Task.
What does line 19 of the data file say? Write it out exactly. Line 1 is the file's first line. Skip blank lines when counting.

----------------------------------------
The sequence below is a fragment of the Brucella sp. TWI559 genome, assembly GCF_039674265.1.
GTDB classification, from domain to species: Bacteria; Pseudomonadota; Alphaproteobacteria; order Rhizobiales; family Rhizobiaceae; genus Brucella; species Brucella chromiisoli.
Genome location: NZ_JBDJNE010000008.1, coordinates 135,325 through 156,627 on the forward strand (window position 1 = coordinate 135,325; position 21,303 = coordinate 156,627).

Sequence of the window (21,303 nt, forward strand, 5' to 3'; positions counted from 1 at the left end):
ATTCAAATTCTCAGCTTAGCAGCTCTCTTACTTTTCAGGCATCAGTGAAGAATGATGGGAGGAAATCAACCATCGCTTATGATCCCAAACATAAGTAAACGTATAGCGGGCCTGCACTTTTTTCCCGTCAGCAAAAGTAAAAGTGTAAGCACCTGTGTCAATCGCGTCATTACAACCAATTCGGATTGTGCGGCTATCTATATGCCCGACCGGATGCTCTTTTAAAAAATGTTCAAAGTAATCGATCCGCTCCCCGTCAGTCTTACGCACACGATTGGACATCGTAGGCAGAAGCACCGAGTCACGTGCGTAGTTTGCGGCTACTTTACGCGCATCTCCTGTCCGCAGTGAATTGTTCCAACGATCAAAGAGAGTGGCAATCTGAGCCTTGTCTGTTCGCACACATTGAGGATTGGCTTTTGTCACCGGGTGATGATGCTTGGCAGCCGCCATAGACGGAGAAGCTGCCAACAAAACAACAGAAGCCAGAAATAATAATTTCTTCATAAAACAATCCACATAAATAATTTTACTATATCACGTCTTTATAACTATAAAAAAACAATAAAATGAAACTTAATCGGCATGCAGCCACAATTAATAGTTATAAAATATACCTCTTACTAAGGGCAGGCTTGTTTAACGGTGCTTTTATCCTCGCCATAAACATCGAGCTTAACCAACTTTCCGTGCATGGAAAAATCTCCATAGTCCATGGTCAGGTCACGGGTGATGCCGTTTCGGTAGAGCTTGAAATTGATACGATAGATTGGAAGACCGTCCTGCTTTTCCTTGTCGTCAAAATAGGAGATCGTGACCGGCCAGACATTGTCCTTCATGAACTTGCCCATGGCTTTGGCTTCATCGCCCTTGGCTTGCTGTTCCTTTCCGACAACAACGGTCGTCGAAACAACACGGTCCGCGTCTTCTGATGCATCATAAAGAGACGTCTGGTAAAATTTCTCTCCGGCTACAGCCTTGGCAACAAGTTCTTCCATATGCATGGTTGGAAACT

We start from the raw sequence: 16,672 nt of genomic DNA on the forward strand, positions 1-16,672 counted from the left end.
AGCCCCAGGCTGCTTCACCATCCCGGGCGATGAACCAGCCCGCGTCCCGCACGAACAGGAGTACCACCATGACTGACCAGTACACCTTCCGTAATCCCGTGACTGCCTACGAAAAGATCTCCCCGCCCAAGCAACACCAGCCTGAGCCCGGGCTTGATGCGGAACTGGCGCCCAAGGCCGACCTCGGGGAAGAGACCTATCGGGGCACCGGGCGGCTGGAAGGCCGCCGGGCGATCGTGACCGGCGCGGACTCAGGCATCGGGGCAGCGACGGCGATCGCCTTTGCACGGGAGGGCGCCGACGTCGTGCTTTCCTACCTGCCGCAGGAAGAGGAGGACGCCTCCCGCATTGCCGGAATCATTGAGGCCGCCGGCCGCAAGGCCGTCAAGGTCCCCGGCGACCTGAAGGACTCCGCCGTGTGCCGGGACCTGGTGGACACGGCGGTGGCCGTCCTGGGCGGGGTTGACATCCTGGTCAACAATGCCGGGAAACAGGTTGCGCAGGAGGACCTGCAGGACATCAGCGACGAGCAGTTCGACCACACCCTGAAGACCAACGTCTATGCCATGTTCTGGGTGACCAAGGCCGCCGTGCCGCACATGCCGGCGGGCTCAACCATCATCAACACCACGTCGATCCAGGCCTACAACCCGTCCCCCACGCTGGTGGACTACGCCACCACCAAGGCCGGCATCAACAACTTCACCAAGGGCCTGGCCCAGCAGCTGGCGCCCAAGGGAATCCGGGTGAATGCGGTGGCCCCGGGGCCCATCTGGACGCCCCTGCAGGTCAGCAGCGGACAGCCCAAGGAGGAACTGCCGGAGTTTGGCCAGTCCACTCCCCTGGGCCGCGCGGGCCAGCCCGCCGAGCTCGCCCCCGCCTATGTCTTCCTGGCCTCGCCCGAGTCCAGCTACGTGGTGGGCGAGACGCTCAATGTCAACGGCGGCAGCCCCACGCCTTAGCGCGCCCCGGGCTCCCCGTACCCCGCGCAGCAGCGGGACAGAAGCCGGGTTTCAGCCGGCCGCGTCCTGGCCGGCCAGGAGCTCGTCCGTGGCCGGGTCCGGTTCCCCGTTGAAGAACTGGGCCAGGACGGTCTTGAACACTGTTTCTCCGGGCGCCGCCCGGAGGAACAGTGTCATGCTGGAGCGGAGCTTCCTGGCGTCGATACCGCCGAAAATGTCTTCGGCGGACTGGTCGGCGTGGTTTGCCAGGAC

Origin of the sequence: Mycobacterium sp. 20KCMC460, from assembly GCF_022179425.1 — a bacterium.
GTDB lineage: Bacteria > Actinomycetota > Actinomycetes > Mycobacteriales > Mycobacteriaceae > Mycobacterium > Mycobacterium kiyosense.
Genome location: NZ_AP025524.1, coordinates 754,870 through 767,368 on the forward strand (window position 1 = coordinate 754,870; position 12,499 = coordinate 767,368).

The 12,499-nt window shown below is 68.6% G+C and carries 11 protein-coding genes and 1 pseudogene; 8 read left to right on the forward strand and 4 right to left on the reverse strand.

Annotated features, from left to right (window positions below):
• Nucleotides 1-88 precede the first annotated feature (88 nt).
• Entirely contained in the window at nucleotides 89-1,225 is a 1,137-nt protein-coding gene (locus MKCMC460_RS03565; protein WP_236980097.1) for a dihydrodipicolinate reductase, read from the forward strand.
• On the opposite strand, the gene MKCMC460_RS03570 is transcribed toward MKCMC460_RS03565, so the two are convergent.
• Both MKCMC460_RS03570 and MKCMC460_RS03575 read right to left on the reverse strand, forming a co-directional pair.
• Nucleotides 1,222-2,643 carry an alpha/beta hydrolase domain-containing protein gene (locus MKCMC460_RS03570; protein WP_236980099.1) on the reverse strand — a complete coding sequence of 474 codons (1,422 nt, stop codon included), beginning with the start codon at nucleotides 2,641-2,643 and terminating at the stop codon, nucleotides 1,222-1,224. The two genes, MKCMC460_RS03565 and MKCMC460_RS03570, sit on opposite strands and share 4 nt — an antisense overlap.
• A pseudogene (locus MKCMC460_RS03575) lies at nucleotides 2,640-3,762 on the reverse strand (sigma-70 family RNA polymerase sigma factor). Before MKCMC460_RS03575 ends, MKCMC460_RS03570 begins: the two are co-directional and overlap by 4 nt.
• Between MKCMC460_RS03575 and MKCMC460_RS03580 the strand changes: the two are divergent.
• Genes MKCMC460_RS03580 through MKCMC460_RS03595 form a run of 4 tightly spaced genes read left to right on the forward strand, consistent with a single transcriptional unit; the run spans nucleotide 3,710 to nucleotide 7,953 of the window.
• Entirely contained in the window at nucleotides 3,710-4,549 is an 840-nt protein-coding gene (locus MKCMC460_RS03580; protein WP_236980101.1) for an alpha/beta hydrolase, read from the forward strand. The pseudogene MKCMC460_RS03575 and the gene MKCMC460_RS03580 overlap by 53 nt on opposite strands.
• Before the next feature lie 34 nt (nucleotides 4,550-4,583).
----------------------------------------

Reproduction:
• Between MKCMC460_RS03575 and MKCMC460_RS03580 the strand changes: the two are divergent.